Connor Swann, son-in-law of famous conductor Sir Gerald and renowned soprano Dame Caroline is found dead in Thames. The circumstances are ambiguous and it is not sure whether it was suicide, accident or murder. Duncan and Gemma are sent to investigate the case. Soon they realise that the perfect world of the Ashertons is not really as perfect as it looks on the surface.
Ashertons are a peculiar family. The husband and wife, Sir Gerald and Dame Caroline are renowned in their fields and their daughter Julia is an upcoming artist. But the relationships in the family are twisted though they remain unnoticed to outsiders. The death of their son, Matthew, twenty years ago in a similar manner as Connor’s has cast its invisible shadow on the family. Julia has left Connor and is now leaving with her parents for a year. But Connor refuses to divorce her, lives in Julia’s flat and visits her parents every week. Julia seems totally unmoved by his death but her parents seem more rattled and even genuinely caring for him.
I just love this series and it is getting better with every new book. The third instalment is definitely better than previous books. For one, the mystery is good. There were so few suspects that I thought I will figure it out soon but the very fact that there seemed an utter lack of motive kept me guessing almost till the end. But the main reason I liked this book for is characters. Crombie has given each character in the story its inimitable soul. Though Connor Swann is dead and we don’t get to meet him, what we learn about him through others is surprising and shows him in a different light than his Casanova image. And then there is that unseen tension between Duncan and Gemma. Duncan is irresistibly drawn towards Julia, Connor’s widow and Gemma empathises with Tommy, Asherton’s family friend creating friction and embarrassment between them that neither can explain fully.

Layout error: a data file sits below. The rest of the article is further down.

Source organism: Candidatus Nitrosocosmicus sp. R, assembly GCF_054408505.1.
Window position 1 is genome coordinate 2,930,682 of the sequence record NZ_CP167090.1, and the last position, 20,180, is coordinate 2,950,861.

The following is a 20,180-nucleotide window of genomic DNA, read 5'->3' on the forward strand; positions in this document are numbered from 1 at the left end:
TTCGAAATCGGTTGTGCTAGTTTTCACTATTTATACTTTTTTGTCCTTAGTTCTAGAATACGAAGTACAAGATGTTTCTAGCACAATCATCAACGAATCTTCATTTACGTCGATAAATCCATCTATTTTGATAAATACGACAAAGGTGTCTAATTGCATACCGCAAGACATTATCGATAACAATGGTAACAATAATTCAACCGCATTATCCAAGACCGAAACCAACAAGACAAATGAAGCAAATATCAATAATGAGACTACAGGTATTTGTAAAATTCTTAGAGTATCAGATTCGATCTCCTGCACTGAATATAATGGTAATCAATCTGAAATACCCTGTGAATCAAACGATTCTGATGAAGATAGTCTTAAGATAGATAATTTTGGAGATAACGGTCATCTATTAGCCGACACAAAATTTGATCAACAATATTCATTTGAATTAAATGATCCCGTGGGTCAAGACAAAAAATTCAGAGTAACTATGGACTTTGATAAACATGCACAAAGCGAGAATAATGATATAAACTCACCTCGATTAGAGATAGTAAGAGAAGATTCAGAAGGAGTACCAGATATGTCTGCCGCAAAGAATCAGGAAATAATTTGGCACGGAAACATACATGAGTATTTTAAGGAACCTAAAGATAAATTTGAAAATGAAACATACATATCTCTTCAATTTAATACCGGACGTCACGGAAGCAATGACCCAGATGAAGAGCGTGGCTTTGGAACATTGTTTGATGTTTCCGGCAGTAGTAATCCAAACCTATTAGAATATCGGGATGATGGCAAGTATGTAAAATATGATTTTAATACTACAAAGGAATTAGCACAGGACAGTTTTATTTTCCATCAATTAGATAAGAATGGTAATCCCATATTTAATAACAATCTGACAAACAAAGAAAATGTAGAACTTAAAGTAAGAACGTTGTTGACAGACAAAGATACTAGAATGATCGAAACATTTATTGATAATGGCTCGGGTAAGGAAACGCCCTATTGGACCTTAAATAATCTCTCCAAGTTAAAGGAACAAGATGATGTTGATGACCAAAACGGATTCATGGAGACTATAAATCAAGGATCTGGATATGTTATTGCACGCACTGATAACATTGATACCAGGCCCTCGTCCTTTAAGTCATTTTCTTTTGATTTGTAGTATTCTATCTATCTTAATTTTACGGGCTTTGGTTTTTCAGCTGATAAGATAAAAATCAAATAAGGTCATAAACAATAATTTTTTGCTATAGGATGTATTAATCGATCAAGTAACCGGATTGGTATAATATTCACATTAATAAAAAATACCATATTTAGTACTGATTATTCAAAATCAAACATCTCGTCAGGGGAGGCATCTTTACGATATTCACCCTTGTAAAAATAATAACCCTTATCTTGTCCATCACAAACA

Well, I think the series is quite near to Agatha Christie in its bearing and I could see the influence clearly. Crombie has even partially acknowledged it by making Gemma and Tommy meet at Brown’s Hotel that was model for Christie’s ‘At Bertram’s Hotel’ and making apt observations about the Golden Age of crime novels in Britain. Though giving the same laid back and cosy feel for most of the part, it differs from old fashioned comfy mysteries in its central characters which are more human and susceptible to emotions, even darker ones.
There was kind of implicit sexual attraction between Duncan and Gemma previously and the events of the book draw them together. But the end of the story is bitter-sweet with both reacting differently to their relationship and I am interested in knowing what happened next. There are eleven more books to go as I write this but it is a prospect I am happily looking forward to.
Thank you for reading. I appreciate your time.
The book is available cheapest in India at –
My other Duncan Kincaid/Gemma James series reviews –